Оценка: 82-82,5/100. Цена: около 50 – 60 лв за бутилка от 0,700 мл.
Bowmore 12 y.o. single malt whisky
The last few articles were dedicated to the peated distillates and after having gone through Ballechin 10 y.o. single malt, Talisker 11 y.o. single malt Distiller`s Edition, Johnnie Walker Black Label blended whisky and Laphroaig 10 y.o. single malt cask strength whisky, we are heading to the final post, in which I’ll present you another peated, smoky gentleman and this is Bowmore 12 y.o. single malt whisky.
As you may have guessed, it originates from the eponymous distillery, located on the Scottish Island of Islay – that of Bowmore. Allegedly, it was founded in 1779, making it one of the oldest in Scotland. The whisky is characterized by lower levels of smokiness in comparison with the other island competitors /explainable by the fact that the malt is dried over a peat fire for only 15 hours, while competitors’ duration is almost twice as long, then add to it water from the Laggan River/. Their repository or warehouse lies below sea level and the ocean water constantly crashes into its walls, for which is also said to be the oldest functionally differentiated for the purpose of aging the whisky, across Scotland. The name of the distillery carries ancient Celtic spirit and translated means „great sea reef“ or „sea rock“. Pride is the fact that part of the malt is dried in the distillery and during this process the malt is manually turned every four hours /turning the malt by hand is quite labor intensive and in the past the repetition of doing this over many years led the distillery workers to develop a bone deformation known as ‘monkey shoulder’, as can be found and the whisky named „Monkey Shoulder“, the composition of which includes malt representatives of Kinninvie, Balvenie and Glenfiddich/, while the most of it is purchased by special complexes /in the present, almost every major company in the world owns not only malt distilleries and grain complexes, but also and facilities that process the barley according to the requirements of each distillery, that uses their services/, offering malt according to the claims of the buyer. This sounds perfectly reasonable, having in mind the huge amount of whisky produced and the need for plenty of barley – Bowmore has an annual capacity of 2,000,000 litres, which are bottled at a facility in Springburn, near Glasgow. Another interesting fact of the production activity is the way of spending the unnecessary heat that is released in the process – it is used for heating the public pool, built in a building once belonged to the distillery. The beginning of the distillery’s activity was set by a local merchant, John Simpson, who was replaced by James Mutter, who also also had farming interests and was diplomatic representative of the Ottoman Empire, Portugal, and Brazil in Scotland. In 2007, a bottle of whisky bottled during his governance in 1850, was sold for around £30,000. In the early 20th century, the ownership changed several times. World War II imposed the conversion of the buildings in headquarters of the British military units. In 1963, the distillery was acquired by the Morrison Bowmore company. The large Japanese company Suntory was a shareholder in Morrison Bowmore, and subsequently purchased the whole company. In the following years much efforts have been made for raising the prestige of the brand, and currently it occupies the leading positions in sales of whisky from the island of Islay, led by Laphroaig, also owned by Suntory. Besides moments of glory, the Bowmore’s history knows and moments of ups and downs. In particular, part of the distillates from the early 90’s were shunned by the connoisseurs as some of them found aroma and taste, that designated as ‘French Whore Perfume’. I have not come across such samples, and I can’t say what exactly this fragrance contains. The current representatives of the brand definitely have nothing to do with France.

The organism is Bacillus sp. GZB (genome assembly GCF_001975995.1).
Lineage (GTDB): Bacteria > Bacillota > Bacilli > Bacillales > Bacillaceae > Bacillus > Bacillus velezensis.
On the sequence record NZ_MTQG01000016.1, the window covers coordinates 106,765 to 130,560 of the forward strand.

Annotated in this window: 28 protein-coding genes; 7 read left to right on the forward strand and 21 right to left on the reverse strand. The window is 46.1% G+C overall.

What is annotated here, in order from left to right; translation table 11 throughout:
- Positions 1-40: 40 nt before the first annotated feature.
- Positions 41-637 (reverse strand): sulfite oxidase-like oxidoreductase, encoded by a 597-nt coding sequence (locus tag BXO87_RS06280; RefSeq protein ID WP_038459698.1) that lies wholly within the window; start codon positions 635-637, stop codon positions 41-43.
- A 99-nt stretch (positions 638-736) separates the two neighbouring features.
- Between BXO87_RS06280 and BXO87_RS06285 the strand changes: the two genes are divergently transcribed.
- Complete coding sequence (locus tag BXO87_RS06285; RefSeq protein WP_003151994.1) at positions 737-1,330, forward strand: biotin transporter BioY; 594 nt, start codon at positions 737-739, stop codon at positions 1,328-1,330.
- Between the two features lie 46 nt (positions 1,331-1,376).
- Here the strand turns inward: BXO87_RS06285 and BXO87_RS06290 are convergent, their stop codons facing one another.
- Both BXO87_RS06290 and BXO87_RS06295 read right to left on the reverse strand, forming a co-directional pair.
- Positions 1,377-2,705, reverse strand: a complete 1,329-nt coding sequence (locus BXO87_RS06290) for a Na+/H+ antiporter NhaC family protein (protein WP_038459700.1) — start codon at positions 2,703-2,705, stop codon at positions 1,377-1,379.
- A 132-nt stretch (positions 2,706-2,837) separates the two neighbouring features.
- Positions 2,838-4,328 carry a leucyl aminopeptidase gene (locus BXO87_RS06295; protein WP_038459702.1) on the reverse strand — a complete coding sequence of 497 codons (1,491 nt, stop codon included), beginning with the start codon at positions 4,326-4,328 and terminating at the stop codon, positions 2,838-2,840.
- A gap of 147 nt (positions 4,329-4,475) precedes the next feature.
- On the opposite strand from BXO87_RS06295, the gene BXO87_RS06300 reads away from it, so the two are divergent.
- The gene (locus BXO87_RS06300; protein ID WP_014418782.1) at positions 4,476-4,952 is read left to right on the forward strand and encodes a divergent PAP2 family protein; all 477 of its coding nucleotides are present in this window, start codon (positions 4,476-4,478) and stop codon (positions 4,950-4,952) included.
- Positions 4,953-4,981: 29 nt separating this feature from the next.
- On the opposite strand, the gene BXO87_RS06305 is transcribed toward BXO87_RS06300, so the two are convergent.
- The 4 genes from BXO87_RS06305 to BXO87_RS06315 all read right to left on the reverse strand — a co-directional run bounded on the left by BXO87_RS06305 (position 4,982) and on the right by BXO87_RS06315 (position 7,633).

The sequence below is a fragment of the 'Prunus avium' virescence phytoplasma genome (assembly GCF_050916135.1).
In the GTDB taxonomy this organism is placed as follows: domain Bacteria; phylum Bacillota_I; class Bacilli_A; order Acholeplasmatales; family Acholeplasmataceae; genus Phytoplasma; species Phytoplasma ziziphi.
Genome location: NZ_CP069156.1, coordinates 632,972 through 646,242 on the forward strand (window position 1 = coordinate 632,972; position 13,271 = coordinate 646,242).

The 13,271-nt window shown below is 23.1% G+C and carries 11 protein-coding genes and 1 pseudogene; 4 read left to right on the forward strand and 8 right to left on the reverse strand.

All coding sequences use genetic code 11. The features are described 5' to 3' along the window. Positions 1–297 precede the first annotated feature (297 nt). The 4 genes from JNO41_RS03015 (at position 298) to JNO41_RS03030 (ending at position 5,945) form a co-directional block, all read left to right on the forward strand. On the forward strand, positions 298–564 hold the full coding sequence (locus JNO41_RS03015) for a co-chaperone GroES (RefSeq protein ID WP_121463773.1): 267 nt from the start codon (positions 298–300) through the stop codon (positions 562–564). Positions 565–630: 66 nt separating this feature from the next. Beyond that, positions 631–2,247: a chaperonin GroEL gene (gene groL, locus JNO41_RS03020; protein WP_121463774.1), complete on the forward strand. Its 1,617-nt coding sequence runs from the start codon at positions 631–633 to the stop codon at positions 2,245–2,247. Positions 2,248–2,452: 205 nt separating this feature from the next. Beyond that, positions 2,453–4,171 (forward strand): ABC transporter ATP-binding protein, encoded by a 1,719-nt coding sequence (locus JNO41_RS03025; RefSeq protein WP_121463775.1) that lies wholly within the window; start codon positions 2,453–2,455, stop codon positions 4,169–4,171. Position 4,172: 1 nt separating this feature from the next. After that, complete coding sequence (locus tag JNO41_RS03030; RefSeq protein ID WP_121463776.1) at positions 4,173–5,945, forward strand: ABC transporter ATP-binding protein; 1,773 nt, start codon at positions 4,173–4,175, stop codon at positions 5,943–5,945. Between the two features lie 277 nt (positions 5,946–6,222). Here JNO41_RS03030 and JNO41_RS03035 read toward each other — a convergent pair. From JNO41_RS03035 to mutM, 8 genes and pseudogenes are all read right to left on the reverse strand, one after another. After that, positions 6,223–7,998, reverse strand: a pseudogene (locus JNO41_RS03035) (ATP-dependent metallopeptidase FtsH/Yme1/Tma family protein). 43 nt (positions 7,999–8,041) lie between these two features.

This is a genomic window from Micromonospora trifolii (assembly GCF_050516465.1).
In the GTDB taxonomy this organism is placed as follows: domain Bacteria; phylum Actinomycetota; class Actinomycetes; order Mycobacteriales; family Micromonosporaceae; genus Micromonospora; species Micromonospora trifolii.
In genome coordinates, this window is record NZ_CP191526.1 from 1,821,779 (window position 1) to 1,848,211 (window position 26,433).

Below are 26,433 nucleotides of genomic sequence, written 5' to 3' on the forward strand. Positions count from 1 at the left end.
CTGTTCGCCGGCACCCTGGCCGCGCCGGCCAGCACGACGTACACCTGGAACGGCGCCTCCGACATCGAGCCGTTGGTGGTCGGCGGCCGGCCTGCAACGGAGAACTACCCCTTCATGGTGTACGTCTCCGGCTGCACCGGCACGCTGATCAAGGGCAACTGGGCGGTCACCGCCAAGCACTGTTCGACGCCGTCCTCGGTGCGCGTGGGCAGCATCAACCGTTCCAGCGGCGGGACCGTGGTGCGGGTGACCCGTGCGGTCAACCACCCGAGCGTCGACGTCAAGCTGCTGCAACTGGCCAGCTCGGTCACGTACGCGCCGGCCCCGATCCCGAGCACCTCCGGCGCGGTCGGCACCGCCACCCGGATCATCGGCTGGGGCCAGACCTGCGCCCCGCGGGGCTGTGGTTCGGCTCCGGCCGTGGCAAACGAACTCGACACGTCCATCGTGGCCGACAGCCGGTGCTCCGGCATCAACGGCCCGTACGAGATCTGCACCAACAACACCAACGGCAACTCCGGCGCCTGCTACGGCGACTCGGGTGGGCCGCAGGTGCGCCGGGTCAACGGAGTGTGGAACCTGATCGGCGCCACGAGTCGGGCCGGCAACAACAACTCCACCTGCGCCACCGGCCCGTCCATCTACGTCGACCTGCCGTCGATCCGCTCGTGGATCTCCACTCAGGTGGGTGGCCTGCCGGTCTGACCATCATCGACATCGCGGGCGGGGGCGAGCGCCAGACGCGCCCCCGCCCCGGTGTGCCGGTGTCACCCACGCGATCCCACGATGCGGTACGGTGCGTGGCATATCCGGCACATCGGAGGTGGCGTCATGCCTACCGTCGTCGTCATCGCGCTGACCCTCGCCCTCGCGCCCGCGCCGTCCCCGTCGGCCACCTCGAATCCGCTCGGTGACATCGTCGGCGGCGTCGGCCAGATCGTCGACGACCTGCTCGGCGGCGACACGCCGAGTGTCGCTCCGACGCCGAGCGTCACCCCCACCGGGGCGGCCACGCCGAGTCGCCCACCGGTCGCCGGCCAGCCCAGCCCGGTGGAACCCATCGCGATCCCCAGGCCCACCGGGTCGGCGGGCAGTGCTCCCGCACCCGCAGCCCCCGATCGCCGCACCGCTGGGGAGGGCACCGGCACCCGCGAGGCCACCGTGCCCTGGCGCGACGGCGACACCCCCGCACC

Now a few words about the whisky in question. Like most of the base class whiskies with age statement /under „base“ understand introductory, but not ordinary or bad/ the liquid is chill filtered, with artificial colouring added, an alcohol content of 40%, and the 12 years of aging include a long period in ex-bourbon barrels and a shorter one in ex-Sherry casks /but I think that these barrels are second and even maybe third-fill/. As I mentioned at the beginning, the liquid is peated, but given the specificities in the production of Bowmore, I expected to be less intense. And I wasn’t misled.
Aroma – watercolour paints, peat, salt, lemon, cinnamon /spiciness/, sweetness, caramel, cake layer, association with furniture polish product, a distant memory for strawberry jam and plums. The peat really isn’t that strong, and the aroma is dominated by caramel and sweetness. I didn’t add water. Taste – peat, fireplace or ash /an association – I’ve never tasted them :D/, sweetness, spiciness, honey and a hint of dried fruits. Finish – medium in length, light bitterness, malty sweetness, peat, butter.
Assessment: 82-82,5/100. Price: around 50-60 lv for a bottle of 0.700 ml.